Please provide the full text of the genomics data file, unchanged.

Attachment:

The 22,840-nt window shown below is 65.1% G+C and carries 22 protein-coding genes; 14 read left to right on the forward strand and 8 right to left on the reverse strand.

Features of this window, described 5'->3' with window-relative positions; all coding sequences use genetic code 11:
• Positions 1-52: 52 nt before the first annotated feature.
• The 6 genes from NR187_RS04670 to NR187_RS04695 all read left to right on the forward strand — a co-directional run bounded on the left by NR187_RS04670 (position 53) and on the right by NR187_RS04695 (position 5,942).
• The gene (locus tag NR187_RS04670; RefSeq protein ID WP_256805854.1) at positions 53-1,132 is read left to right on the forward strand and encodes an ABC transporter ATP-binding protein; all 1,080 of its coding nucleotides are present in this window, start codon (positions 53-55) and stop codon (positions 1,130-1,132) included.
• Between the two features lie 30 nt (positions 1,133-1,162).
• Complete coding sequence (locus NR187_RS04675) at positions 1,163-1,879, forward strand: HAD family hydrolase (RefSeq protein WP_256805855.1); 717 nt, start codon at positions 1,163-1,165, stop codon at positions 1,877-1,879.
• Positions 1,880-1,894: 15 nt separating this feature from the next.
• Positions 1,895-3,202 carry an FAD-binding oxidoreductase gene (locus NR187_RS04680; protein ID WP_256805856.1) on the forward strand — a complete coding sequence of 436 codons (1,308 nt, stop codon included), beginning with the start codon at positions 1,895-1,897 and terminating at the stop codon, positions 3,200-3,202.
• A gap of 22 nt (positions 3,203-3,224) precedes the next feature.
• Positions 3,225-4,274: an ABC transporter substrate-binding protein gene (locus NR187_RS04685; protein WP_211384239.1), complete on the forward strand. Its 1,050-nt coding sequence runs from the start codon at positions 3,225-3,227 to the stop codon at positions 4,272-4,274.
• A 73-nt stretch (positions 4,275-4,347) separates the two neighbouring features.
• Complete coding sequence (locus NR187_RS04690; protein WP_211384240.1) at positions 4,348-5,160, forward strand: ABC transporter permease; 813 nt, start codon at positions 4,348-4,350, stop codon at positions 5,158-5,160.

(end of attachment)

The 22,840-nt window shown below is 65.1% G+C and carries 22 protein-coding genes; 14 read left to right on the forward strand and 8 right to left on the reverse strand.

Features of this window, described 5'->3' with window-relative positions; all coding sequences use genetic code 11:
• Positions 1-52: 52 nt before the first annotated feature.
• The 6 genes from NR187_RS04670 to NR187_RS04695 all read left to right on the forward strand — a co-directional run bounded on the left by NR187_RS04670 (position 53) and on the right by NR187_RS04695 (position 5,942).
• The gene (locus tag NR187_RS04670; RefSeq protein ID WP_256805854.1) at positions 53-1,132 is read left to right on the forward strand and encodes an ABC transporter ATP-binding protein; all 1,080 of its coding nucleotides are present in this window, start codon (positions 53-55) and stop codon (positions 1,130-1,132) included.
• Between the two features lie 30 nt (positions 1,133-1,162).
• Complete coding sequence (locus NR187_RS04675) at positions 1,163-1,879, forward strand: HAD family hydrolase (RefSeq protein WP_256805855.1); 717 nt, start codon at positions 1,163-1,165, stop codon at positions 1,877-1,879.
• Positions 1,880-1,894: 15 nt separating this feature from the next.
• Positions 1,895-3,202 carry an FAD-binding oxidoreductase gene (locus NR187_RS04680; protein ID WP_256805856.1) on the forward strand — a complete coding sequence of 436 codons (1,308 nt, stop codon included), beginning with the start codon at positions 1,895-1,897 and terminating at the stop codon, positions 3,200-3,202.
• A gap of 22 nt (positions 3,203-3,224) precedes the next feature.
• Positions 3,225-4,274: an ABC transporter substrate-binding protein gene (locus NR187_RS04685; protein WP_211384239.1), complete on the forward strand. Its 1,050-nt coding sequence runs from the start codon at positions 3,225-3,227 to the stop codon at positions 4,272-4,274.
• A 73-nt stretch (positions 4,275-4,347) separates the two neighbouring features.
• Complete coding sequence (locus NR187_RS04690; protein WP_211384240.1) at positions 4,348-5,160, forward strand: ABC transporter permease; 813 nt, start codon at positions 4,348-4,350, stop codon at positions 5,158-5,160.